King Richard

Source: Warner Bros

King Richard

The Golden Globes ain’t what they used to be, but to give them credit, they’re forging ahead nonetheless. And commentators did give the group credit for its nomination lists this year — two women in the race for best director (Jane Campion, Maggie Gyllenhaal), three Black men nominated for best actor, drama (Denzel Washington, Will Smith, Mahershala Ali).

The list gives a fairly accurate sense of the race as it’s shaping up. But there’s a question lurking in the wings: how deep do the roots of diversity go in today’s film landscape? The upcoming nominations may well go the way of Jane Campion and a second consecutive season of best film awards for a woman — but it’s equally possible there will be no filmmakers of colour among the finalists for best film and best director at the Baftas or Oscars, unless King Richard pushes through.

Release calendars don’t see colour or sex, just audiences, and in a pandemic-afflicted 2021 it has all been quite random. But it does feel as if there are two issues at play. The first is what is perceived to be an ‘awards-worthy’ film, and whether that’s the type of film which tends to be made by women or people of colour or of differing abilities.

The second is that, even within that category of ‘awards worthy’, if Barry Jenkins or Spike Lee or Ava DuVernay don’t release a film within a calendar year, then that seems to be it for representation of people of colour. And as long as awards are considered to be the ultimate triumph and stamp of an artist — and not entertainment or box office — will we remain in this rather rootless place?

Screen International’s own research highlights that Black filmmakers have made up just 1% of the 14 FIAPF A-category festivals’ main competition line-ups over the last three years (or eight titles). Considerably fewer if you strip out Jenkins and Lee. There it is again — that elusive stamp of an artist, missing, along with the recognition that goes with it. And with no place at a festival, the funnel to international awards is closed off.

During the same three years, representation of women has moved from 18% to 25% in A-list festival competitions, which is a decent rise — with further to go — but does it mean that ‘diversity’ is only bringing one group into the room? Or is the kind of thought process that led the London Critics’ Circle, for example, to include a female horror filmmaker for best debut (Prano Bailey-Bond, Censor) but not a Black commercial filmmaker (Reggie Yates’ Pirates) part of the problem?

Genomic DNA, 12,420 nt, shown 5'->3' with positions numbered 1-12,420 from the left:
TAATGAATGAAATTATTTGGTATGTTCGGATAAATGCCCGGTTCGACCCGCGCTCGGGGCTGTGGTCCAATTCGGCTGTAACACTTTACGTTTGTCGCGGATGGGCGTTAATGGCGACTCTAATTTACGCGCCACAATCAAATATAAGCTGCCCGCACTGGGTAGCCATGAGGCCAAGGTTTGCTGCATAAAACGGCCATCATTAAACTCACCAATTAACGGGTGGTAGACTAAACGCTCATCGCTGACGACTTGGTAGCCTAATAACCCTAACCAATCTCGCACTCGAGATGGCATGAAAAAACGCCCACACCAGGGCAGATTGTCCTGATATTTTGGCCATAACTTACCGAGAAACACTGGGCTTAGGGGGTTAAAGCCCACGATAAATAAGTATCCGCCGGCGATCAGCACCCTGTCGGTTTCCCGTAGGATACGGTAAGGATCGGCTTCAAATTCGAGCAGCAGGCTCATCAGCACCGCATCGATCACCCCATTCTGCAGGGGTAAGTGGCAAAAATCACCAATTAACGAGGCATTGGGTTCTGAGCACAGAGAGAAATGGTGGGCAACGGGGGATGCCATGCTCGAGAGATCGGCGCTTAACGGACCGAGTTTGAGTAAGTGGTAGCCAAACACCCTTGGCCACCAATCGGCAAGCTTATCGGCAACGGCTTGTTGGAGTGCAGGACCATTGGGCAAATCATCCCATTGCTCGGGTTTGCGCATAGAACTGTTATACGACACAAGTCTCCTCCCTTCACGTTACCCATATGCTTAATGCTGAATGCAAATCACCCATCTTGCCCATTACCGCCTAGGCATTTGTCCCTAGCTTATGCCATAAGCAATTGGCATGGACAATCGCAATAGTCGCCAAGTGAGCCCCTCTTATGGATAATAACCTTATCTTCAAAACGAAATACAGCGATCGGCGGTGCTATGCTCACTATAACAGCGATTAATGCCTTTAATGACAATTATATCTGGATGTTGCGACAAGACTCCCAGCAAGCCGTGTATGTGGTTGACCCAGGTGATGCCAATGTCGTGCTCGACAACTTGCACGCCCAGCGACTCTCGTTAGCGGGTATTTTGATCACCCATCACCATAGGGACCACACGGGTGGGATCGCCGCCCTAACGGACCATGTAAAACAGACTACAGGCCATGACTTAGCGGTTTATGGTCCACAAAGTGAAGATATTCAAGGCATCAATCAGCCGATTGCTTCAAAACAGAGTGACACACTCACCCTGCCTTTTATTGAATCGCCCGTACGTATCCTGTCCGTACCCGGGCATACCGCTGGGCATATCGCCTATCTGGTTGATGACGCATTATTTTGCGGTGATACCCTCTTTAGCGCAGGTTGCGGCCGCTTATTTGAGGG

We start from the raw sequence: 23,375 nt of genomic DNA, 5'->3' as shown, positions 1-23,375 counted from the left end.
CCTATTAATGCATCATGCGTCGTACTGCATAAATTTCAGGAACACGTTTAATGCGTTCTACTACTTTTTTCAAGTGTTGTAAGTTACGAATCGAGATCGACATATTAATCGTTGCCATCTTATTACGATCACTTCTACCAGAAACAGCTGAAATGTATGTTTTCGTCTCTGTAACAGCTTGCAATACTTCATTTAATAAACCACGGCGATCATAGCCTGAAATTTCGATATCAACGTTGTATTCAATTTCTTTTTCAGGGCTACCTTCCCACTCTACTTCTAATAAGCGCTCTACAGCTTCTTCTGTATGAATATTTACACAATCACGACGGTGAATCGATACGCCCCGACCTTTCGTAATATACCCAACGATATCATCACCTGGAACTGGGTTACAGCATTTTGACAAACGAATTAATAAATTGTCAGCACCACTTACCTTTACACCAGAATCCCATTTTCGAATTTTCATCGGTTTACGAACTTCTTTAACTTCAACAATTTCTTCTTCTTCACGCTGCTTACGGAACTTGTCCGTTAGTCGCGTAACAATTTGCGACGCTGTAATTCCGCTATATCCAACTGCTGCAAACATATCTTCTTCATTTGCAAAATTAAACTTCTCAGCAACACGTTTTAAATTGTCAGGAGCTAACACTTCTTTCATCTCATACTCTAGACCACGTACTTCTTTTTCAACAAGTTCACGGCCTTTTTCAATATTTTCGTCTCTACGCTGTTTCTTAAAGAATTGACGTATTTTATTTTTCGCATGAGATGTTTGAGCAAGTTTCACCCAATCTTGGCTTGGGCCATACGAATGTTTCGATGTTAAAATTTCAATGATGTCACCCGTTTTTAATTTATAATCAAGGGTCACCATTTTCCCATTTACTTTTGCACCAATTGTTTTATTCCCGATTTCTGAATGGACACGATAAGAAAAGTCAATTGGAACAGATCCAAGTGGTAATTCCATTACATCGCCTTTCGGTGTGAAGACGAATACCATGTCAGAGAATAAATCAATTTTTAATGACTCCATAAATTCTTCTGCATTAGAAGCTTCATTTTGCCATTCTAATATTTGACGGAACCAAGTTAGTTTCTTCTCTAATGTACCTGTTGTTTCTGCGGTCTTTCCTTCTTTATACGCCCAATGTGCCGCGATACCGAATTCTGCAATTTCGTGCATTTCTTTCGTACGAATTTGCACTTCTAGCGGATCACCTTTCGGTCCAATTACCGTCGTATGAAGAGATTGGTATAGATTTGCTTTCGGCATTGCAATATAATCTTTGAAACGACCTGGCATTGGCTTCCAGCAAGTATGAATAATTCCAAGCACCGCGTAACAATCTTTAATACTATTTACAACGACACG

The search for an ‘important’ film that is somehow deemed as ‘deserving’ of an Oscar or Bafta can often lead to unusual choices. The commercial can be shunned in favour of films that address hot-button issues which often don’t feel quite right in retrospect, or even on the night itself (say, Green Book). The films in Oscar and Bafta contention this year for best picture are made by people of enormous talent, who have done their time and learned their craft, from Steven Spielberg (West Side Story) to Paul Thomas Anderson (Licorice Pizza) and Campion (The Power Of The Dog), who shared the Palme d’Or for The Piano in 1993 (she coincidentally lost in the major Oscar categories that awards year to Spielberg’s Schindler’s List).

That’s almost 30 years ago. Spike Lee pre-dated Campion at Cannes by four years, but he still has just a lot of honorary awards and a best-adapted screenplay Oscar to his name despite his defining position in film history. The point being, in a time of dwindling audiences for awards ceremonies, and a sense in the era of streaming that cinema might not always have its finger on the pulse, it may be an opportunity for voters to think radically about what constitutes a best film.

Whether it’s No Time To Die, Dune, Shang-Chi And The Legend Of The Ten Rings, Licorice Pizza, The Power Of The Dog, Belfast, King Richard (the only one here to be directed by a Black person), West Side Story or Coda, they’re all ‘important’. What’s just as important is opening up this rarefied hall of awards, where only certain types of film — and, as a result, certain types of people — are admitted.

Bafta and Ampas have opened up to new, diverse memberships: now it’s time to free them up.